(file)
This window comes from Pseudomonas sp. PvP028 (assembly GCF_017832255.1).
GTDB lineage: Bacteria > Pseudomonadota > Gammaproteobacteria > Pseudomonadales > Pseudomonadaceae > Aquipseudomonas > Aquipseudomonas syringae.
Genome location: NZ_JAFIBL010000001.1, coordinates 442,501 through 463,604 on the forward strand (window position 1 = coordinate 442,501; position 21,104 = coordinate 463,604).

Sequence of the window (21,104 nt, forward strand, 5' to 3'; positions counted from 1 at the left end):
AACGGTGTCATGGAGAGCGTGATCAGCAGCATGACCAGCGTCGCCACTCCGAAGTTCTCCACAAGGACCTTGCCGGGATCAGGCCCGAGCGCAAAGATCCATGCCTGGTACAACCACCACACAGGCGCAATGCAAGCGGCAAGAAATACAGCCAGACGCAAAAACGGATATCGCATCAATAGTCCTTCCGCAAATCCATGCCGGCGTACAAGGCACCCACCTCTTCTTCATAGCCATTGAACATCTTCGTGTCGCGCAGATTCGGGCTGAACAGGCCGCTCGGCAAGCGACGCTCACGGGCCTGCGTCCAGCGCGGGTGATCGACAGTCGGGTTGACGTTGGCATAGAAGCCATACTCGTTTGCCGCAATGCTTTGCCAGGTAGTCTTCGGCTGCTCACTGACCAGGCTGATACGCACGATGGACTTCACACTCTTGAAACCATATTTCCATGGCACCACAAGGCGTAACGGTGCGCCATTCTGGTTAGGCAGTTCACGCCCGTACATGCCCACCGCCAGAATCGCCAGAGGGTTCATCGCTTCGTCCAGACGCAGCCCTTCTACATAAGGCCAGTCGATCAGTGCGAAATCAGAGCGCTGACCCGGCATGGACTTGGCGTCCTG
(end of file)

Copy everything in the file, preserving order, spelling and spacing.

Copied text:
This window comes from Pseudomonas sp. PvP028 (assembly GCF_017832255.1).
GTDB lineage: Bacteria > Pseudomonadota > Gammaproteobacteria > Pseudomonadales > Pseudomonadaceae > Aquipseudomonas > Aquipseudomonas syringae.
Genome location: NZ_JAFIBL010000001.1, coordinates 442,501 through 463,604 on the forward strand (window position 1 = coordinate 442,501; position 21,104 = coordinate 463,604).

Sequence of the window (21,104 nt, forward strand, 5' to 3'; positions counted from 1 at the left end):
AACGGTGTCATGGAGAGCGTGATCAGCAGCATGACCAGCGTCGCCACTCCGAAGTTCTCCACAAGGACCTTGCCGGGATCAGGCCCGAGCGCAAAGATCCATGCCTGGTACAACCACCACACAGGCGCAATGCAAGCGGCAAGAAATACAGCCAGACGCAAAAACGGATATCGCATCAATAGTCCTTCCGCAAATCCATGCCGGCGTACAAGGCACCCACCTCTTCTTCATAGCCATTGAACATCTTCGTGTCGCGCAGATTCGGGCTGAACAGGCCGCTCGGCAAGCGACGCTCACGGGCCTGCGTCCAGCGCGGGTGATCGACAGTCGGGTTGACGTTGGCATAGAAGCCATACTCGTTTGCCGCAATGCTTTGCCAGGTAGTCTTCGGCTGCTCACTGACCAGGCTGATACGCACGATGGACTTCACACTCTTGAAACCATATTTCCATGGCACCACAAGGCGTAACGGTGCGCCATTCTGGTTAGGCAGTTCACGCCCGTACATGCCCACCGCCAGAATCGCCAGAGGGTTCATCGCTTCGTCCAGACGCAGCCCTTCTACATAAGGCCAGTCGATCAGTGCGAAATCAGAGCGCTGACCCGGCATGGACTTGGCGTCCTG